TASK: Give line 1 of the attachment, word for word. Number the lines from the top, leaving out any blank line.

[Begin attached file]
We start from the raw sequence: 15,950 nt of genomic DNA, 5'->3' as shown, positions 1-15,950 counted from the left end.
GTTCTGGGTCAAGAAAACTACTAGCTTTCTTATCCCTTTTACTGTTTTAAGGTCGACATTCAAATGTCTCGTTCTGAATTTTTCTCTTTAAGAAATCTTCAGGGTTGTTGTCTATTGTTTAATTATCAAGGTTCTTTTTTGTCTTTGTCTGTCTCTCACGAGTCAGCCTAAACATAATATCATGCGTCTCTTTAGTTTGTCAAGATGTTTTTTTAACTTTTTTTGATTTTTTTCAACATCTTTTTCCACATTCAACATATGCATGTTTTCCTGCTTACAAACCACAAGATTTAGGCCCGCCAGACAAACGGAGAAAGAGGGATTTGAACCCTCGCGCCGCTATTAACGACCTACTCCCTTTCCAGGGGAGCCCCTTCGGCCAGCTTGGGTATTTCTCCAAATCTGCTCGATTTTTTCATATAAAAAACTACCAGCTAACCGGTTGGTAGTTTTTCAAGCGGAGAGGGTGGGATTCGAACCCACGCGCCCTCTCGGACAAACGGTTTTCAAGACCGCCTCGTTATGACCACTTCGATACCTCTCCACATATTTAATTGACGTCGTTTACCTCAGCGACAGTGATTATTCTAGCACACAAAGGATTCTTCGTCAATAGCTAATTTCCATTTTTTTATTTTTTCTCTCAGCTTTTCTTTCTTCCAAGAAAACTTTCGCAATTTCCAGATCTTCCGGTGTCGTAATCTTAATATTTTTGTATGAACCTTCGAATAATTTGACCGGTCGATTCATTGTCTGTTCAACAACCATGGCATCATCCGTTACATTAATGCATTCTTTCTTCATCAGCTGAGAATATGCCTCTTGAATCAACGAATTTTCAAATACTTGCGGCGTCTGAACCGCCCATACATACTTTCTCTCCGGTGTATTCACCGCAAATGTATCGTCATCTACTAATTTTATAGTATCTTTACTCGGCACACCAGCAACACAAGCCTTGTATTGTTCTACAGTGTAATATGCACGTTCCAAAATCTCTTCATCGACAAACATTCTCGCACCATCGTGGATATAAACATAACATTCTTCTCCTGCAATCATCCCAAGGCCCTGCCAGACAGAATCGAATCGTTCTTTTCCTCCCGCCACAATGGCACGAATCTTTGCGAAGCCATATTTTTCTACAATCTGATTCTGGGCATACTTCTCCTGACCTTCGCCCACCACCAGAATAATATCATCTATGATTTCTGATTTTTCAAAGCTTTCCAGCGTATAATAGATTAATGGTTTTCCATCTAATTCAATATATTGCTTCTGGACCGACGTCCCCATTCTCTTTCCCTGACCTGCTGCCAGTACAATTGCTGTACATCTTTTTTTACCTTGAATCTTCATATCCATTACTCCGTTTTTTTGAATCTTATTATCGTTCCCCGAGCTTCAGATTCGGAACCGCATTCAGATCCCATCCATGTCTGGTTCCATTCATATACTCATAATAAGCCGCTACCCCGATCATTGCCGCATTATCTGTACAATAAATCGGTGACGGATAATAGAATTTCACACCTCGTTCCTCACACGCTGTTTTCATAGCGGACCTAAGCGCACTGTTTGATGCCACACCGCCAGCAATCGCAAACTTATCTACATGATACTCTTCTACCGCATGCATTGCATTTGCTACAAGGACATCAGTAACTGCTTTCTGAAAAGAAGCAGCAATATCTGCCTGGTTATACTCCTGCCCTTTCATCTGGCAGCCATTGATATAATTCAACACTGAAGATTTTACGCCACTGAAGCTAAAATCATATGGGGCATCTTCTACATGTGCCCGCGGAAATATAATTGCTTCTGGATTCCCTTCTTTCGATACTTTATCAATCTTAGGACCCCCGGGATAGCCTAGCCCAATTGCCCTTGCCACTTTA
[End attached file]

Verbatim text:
We start from the raw sequence: 15,950 nt of genomic DNA, 5'->3' as shown, positions 1-15,950 counted from the left end.